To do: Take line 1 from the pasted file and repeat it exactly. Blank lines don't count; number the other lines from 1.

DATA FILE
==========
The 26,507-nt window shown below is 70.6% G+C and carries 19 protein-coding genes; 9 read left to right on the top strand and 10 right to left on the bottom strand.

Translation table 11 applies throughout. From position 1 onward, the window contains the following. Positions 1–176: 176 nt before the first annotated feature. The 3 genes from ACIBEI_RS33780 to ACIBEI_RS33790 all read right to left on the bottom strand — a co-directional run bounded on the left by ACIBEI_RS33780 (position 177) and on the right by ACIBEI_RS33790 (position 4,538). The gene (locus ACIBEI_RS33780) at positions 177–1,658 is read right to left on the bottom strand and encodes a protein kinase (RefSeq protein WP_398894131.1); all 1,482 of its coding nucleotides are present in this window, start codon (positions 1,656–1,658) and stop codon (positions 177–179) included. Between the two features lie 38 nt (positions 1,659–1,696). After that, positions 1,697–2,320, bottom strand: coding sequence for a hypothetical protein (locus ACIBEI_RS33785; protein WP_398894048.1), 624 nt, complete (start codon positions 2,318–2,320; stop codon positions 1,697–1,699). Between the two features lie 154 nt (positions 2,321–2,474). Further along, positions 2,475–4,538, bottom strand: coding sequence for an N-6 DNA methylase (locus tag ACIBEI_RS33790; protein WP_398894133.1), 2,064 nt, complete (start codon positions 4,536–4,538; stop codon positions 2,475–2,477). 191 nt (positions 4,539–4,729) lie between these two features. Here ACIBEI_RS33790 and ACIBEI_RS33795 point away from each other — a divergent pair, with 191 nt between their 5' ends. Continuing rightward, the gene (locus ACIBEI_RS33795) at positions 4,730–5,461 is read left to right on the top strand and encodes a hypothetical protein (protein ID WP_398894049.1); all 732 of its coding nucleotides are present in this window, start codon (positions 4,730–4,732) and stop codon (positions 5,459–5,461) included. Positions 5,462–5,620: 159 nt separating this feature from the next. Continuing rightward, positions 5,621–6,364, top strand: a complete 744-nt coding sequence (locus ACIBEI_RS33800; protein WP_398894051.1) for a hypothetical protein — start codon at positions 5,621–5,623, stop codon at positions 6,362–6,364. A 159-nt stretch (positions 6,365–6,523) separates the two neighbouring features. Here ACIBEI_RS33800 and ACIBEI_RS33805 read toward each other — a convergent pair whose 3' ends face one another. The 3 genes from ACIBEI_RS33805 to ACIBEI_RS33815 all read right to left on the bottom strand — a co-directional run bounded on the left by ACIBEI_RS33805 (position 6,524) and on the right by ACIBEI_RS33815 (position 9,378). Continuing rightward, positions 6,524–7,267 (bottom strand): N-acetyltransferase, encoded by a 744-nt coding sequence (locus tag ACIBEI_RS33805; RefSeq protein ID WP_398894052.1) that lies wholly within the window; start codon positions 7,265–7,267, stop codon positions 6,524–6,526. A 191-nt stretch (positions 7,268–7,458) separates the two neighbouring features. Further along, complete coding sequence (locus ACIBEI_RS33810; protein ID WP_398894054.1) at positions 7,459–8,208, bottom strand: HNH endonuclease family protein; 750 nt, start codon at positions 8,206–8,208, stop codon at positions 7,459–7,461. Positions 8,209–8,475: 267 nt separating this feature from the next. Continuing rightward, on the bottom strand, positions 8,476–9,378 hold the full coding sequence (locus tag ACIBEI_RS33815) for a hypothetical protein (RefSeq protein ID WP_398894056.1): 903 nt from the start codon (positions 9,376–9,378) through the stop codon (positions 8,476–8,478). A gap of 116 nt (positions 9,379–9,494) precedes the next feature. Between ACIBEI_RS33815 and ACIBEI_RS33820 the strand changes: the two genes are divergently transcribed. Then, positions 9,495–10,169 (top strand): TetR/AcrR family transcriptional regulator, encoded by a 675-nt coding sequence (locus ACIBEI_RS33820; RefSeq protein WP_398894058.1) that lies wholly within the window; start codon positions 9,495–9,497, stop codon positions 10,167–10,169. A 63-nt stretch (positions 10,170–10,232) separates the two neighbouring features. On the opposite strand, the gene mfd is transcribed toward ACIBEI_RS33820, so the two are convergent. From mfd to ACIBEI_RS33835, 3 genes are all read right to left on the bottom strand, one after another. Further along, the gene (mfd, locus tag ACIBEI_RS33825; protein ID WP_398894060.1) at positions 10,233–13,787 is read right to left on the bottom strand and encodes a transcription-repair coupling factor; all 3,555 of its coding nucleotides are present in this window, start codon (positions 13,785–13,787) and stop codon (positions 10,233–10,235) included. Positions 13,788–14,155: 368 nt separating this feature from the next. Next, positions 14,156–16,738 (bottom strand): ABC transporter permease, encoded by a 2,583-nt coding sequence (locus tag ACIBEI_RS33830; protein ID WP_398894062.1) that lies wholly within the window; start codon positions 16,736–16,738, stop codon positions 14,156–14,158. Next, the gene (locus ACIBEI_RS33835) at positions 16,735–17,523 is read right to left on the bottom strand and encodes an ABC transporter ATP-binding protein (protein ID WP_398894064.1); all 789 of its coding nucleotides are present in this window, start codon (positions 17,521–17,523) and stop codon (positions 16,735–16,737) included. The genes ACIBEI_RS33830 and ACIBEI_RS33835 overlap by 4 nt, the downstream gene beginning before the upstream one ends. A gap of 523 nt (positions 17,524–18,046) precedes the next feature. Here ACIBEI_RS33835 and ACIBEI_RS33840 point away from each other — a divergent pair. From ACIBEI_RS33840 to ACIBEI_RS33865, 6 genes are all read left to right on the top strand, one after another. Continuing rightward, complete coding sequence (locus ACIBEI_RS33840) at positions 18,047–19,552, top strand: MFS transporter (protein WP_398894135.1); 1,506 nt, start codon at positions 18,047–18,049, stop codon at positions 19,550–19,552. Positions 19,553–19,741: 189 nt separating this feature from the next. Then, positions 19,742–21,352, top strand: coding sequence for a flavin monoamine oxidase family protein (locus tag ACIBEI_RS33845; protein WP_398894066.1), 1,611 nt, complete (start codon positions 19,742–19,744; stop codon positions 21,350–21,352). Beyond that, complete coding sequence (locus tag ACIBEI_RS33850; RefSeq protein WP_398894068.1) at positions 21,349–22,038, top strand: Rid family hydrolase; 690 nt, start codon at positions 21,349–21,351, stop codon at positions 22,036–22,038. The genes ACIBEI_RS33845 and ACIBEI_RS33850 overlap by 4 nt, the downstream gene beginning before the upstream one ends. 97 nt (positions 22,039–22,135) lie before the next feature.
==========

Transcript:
The 26,507-nt window shown below is 70.6% G+C and carries 19 protein-coding genes; 9 read left to right on the top strand and 10 right to left on the bottom strand.